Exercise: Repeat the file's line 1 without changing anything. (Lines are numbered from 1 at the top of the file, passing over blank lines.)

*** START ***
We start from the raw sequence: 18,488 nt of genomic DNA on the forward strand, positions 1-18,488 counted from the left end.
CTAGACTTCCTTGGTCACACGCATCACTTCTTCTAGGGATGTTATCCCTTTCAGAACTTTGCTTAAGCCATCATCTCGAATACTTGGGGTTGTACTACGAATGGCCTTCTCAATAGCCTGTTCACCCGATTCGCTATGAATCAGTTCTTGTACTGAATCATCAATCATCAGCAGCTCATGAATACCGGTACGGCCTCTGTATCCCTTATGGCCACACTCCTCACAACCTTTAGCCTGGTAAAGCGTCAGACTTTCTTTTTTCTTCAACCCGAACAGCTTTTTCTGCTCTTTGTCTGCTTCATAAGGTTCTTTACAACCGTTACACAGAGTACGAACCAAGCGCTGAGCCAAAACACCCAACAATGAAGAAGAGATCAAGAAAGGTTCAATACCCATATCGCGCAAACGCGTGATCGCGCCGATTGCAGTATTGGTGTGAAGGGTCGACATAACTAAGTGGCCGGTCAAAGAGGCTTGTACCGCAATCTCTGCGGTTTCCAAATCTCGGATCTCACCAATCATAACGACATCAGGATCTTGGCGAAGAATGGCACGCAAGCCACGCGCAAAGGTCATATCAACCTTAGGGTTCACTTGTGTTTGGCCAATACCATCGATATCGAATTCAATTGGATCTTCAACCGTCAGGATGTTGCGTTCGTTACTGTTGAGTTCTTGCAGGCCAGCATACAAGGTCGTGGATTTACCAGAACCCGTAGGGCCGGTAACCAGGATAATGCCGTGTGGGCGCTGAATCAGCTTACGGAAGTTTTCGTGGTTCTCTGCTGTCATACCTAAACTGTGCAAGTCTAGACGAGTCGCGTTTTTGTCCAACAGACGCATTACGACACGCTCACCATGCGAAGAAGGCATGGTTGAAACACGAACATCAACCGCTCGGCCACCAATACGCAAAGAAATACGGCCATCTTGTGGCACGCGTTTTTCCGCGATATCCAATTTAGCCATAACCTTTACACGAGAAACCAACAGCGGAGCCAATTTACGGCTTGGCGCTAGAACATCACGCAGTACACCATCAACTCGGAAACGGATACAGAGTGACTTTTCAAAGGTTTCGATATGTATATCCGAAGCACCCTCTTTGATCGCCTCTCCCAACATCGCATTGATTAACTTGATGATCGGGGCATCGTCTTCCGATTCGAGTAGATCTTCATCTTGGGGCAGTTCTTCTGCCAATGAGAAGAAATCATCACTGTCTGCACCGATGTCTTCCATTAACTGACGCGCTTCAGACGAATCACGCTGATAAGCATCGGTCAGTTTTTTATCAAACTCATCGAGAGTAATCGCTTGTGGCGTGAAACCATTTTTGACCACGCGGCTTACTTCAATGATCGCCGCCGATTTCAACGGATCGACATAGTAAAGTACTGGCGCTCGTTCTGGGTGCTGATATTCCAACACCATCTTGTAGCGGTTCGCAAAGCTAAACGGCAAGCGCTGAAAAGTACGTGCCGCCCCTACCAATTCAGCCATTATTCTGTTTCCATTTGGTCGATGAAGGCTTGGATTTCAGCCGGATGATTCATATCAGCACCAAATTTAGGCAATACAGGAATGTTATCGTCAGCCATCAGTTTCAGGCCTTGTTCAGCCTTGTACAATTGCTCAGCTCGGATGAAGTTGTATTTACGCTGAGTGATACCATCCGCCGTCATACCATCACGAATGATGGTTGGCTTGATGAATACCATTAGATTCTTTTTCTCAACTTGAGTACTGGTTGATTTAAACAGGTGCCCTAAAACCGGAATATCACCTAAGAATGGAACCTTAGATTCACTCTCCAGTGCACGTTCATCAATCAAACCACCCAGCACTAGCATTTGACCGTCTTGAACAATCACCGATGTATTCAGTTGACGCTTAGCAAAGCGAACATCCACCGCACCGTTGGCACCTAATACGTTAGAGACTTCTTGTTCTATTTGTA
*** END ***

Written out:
We start from the raw sequence: 18,488 nt of genomic DNA on the forward strand, positions 1-18,488 counted from the left end.